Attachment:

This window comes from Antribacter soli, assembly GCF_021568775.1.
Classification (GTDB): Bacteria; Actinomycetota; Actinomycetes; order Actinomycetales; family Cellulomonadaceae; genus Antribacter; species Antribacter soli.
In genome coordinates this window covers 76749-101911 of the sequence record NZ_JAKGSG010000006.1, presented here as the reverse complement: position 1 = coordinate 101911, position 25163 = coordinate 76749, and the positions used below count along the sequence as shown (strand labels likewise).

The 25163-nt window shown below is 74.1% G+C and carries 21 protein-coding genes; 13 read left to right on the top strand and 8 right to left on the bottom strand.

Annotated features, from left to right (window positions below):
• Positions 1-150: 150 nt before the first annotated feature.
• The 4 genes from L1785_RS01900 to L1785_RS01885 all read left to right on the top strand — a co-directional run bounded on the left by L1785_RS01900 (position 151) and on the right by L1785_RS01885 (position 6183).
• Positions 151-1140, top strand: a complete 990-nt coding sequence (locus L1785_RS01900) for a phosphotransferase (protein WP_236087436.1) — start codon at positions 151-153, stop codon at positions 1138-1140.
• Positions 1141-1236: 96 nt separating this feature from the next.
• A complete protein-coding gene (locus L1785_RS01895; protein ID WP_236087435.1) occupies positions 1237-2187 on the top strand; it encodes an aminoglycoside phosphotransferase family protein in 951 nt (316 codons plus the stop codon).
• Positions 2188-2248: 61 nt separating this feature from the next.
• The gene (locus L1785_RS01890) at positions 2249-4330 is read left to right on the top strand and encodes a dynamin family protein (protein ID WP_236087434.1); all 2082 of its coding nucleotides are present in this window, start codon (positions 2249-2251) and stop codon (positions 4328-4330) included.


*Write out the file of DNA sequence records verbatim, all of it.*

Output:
This window comes from Antribacter soli, assembly GCF_021568775.1.
Classification (GTDB): Bacteria; Actinomycetota; Actinomycetes; order Actinomycetales; family Cellulomonadaceae; genus Antribacter; species Antribacter soli.
In genome coordinates this window covers 76749-101911 of the sequence record NZ_JAKGSG010000006.1, presented here as the reverse complement: position 1 = coordinate 101911, position 25163 = coordinate 76749, and the positions used below count along the sequence as shown (strand labels likewise).

The 25163-nt window shown below is 74.1% G+C and carries 21 protein-coding genes; 13 read left to right on the top strand and 8 right to left on the bottom strand.

Annotated features, from left to right (window positions below):
• Positions 1-150: 150 nt before the first annotated feature.
• The 4 genes from L1785_RS01900 to L1785_RS01885 all read left to right on the top strand — a co-directional run bounded on the left by L1785_RS01900 (position 151) and on the right by L1785_RS01885 (position 6183).
• Positions 151-1140, top strand: a complete 990-nt coding sequence (locus L1785_RS01900) for a phosphotransferase (protein WP_236087436.1) — start codon at positions 151-153, stop codon at positions 1138-1140.
• Positions 1141-1236: 96 nt separating this feature from the next.
• A complete protein-coding gene (locus L1785_RS01895; protein ID WP_236087435.1) occupies positions 1237-2187 on the top strand; it encodes an aminoglycoside phosphotransferase family protein in 951 nt (316 codons plus the stop codon).
• Positions 2188-2248: 61 nt separating this feature from the next.
• The gene (locus L1785_RS01890) at positions 2249-4330 is read left to right on the top strand and encodes a dynamin family protein (protein ID WP_236087434.1); all 2082 of its coding nucleotides are present in this window, start codon (positions 2249-2251) and stop codon (positions 4328-4330) included.